Genetic variations may be what causes different people to suffer from different symptoms of the coronavirus, according to a new study by European scientists, The New York Times reported. The study, which has not been peer-reviewed yet, is the first to find a strong statistical link between genetic variations and COVID-19, the illness caused by the coronavirus. Variations at two spots in the human genome are associated with an increased risk of respiratory failure in COVID-19 patients, according to the study. Patients with Type A blood were linked to a 50% increase in the likelihood of needing to get oxygen or go on a ventilator, reported the Times. Surprisingly, variations in ACE2, the protein to which the virus attaches itself on the surface of human cells, did not seem to make a difference in the severity of the virus. "There are new kids on the block now,” said Andre Franke, a molecular geneticist at the University of Kiel in Germany and a co-author of the new study, according to the Times. While age and preexisting conditions have already been found to increase the risk of severe cases of COVID-19, geneticists are hoping that DNA tests could help identify at-risk patients as well. The study was conducted by taking blood samples from 1,610 patients who needed an oxygen supply or were put on a ventilator and 2,205 blood donors with no evidence of COVID-19. DNA was extracted from the samples and scanned with genotyping. The scientists found two spots in the genome, known as loci, shared by an unusually high number of severely ill patients compared with those who were not ill, including one locus which determines our blood type. Chinese scientists also found that patients with blood type A were more likely to develop a severe case of COVID-19, according to the newspaper. While the Chinese study does support the new study, questions remain on why blood type affects the severity of the illness. "That is haunting me, quite honestly," said Franke. The locus where the blood-type gene is located also contains DNA that acts as an on-off switch for a gene producing a protein that triggers strong immune responses. The novel coronavirus triggers an overreaction of the immune system in some people, leading to inflammation and lung damage. It could be that genetic variations influence that response. The second locus found in the study, on Chromosome 3, has an even stronger statistical link to COVID-19, but the spot houses six genes so it's still unclear which one influences the severity of the illness, according to the Times. One of the six genes encodes a protein known to interact with ACE2, but another nearby gene encodes a potent immune-signaling molecule. It could be that this gene triggers an overreaction as well. A thousand researchers in 46 countries, including the European scientists involved in the new study, are collecting DNA samples from people with COVID-19 and sharing the data on the website of the COVID-19 Host Genetics Initiative. Andrea Ganna, a genetic epidemiologist at the University of Helsinki, said that the collected data of the initiative were beginning to point to a single spot on Chromosome 3 as a potentially important factor, according to the Times. Jonathan Sebat, a geneticist at the University of California, San Diego, told the paper that it's uncommon for genetic variants to emerge out of studies of so few people. “We were all hoping optimistically this was one of those situations,” said Sebat, who is running a study in California to see if the two loci are as important as they seem, stressing that the study focused on patients with respiratory issues. Scientists conducting further studies may be able to zero in on exactly which gene in each locus affects the disease – and may likely find many other genes with subtler influences on the course of the illness. The variation in severity between patients has been attributed to other factors as well, including different strains of the virus. Over 30 different strains of the coronavirus were found in a study carried out in April by Prof. Li Lanjuan and colleagues from Zhejiang University in Hangzhou, China, and published in a non-peer reviewed paper released on the website medRxiv.org. Li 's team infected cells with COVID-19 strains carrying different mutations, of which the most aggressive strains were found to generate as much as 270 times as much viral load as the weakest strains. The aggressive strains also killed the human cells the fastest. The results indicated that "the true diversity of the viral strains is still largely underappreciated,” Li wrote. “Drug and vaccine development, while urgent, need to take the impact of these accumulating mutations into account to avoid potential pitfalls,” the scientists said.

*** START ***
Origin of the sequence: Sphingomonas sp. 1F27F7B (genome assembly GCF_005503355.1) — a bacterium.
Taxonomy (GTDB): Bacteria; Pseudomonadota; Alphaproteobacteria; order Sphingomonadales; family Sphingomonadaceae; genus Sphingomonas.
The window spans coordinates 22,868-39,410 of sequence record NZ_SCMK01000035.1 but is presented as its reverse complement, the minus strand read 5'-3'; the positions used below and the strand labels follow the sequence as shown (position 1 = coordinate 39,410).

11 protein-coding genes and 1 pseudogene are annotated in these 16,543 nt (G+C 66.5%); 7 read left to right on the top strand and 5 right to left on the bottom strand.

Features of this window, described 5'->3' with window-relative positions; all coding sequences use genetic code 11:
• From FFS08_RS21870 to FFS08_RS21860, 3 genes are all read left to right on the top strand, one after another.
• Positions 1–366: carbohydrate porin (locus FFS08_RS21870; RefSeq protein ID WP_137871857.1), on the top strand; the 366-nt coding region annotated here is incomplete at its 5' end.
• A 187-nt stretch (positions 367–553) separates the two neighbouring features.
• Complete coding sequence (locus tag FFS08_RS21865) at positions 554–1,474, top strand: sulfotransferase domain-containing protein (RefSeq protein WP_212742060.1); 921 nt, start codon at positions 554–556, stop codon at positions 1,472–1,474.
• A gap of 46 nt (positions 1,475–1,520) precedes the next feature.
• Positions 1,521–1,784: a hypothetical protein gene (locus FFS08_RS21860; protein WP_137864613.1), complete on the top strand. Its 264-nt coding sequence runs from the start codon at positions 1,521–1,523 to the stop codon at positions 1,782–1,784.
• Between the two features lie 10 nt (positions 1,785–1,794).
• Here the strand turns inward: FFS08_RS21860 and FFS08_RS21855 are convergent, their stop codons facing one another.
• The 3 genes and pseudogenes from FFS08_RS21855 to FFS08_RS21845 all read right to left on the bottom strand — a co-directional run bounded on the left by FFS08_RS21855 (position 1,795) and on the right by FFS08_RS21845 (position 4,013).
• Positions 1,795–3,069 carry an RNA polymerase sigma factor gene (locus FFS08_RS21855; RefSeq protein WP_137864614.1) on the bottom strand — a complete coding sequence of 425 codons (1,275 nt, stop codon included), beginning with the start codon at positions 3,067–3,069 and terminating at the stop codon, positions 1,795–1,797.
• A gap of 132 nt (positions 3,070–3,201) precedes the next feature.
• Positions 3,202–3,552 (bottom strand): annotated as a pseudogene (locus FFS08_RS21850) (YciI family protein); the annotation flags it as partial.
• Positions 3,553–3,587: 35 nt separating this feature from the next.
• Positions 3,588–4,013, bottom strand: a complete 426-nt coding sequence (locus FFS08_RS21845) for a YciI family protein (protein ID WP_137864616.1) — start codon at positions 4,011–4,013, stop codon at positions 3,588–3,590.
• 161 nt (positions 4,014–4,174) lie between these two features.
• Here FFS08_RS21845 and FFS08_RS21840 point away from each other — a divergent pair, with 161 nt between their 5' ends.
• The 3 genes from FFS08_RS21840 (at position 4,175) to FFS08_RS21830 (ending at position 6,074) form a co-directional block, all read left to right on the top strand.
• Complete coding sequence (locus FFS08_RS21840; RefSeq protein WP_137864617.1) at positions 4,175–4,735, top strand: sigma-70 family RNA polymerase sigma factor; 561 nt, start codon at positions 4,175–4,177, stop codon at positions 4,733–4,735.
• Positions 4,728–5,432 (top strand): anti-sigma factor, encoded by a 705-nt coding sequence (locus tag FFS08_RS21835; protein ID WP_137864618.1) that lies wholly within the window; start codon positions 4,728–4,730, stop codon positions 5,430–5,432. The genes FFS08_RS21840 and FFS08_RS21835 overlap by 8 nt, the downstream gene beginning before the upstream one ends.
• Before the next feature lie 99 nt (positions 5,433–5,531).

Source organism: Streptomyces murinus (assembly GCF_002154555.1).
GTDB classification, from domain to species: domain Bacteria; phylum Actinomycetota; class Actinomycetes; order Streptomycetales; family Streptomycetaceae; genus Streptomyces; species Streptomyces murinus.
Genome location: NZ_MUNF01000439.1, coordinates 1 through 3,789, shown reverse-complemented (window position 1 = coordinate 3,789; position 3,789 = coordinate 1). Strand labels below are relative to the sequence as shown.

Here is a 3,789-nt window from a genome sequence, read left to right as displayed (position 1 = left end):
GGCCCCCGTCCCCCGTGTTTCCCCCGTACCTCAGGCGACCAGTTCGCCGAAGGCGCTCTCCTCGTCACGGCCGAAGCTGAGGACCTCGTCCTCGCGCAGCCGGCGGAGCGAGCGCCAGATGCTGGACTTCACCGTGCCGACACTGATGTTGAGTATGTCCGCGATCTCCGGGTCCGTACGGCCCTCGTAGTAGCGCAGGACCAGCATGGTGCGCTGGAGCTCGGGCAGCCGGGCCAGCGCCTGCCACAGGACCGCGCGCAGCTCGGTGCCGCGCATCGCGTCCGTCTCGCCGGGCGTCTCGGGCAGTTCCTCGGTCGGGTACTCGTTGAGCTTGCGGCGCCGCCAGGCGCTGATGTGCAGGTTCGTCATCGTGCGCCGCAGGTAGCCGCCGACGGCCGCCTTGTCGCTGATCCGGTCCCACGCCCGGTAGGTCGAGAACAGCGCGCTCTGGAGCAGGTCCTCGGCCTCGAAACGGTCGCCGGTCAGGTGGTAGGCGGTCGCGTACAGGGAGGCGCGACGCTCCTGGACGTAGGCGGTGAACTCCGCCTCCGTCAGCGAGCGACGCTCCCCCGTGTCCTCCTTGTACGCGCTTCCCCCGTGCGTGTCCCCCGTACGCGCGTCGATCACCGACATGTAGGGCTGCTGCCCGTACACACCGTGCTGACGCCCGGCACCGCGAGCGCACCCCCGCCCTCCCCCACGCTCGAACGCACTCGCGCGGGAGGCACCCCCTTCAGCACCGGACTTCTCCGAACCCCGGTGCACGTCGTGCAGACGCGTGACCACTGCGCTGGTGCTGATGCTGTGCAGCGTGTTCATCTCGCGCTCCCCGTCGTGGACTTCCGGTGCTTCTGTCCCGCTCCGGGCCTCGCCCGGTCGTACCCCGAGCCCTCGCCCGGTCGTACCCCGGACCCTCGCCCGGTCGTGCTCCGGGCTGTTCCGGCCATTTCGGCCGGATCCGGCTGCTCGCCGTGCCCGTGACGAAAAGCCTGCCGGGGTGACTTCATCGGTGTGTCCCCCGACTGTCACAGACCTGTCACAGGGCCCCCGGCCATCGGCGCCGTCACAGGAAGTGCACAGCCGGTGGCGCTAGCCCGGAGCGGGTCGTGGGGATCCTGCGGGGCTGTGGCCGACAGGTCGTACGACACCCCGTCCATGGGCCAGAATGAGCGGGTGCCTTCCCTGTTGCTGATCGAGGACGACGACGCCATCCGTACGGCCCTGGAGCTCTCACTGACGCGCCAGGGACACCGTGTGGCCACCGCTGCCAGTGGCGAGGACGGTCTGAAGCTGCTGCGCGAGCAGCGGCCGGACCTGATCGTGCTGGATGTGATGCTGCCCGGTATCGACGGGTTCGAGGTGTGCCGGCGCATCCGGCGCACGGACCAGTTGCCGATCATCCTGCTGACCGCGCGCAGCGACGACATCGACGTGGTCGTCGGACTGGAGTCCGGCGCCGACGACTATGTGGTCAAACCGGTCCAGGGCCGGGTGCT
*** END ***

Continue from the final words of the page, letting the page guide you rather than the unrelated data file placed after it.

Alex Winston contributed to this report.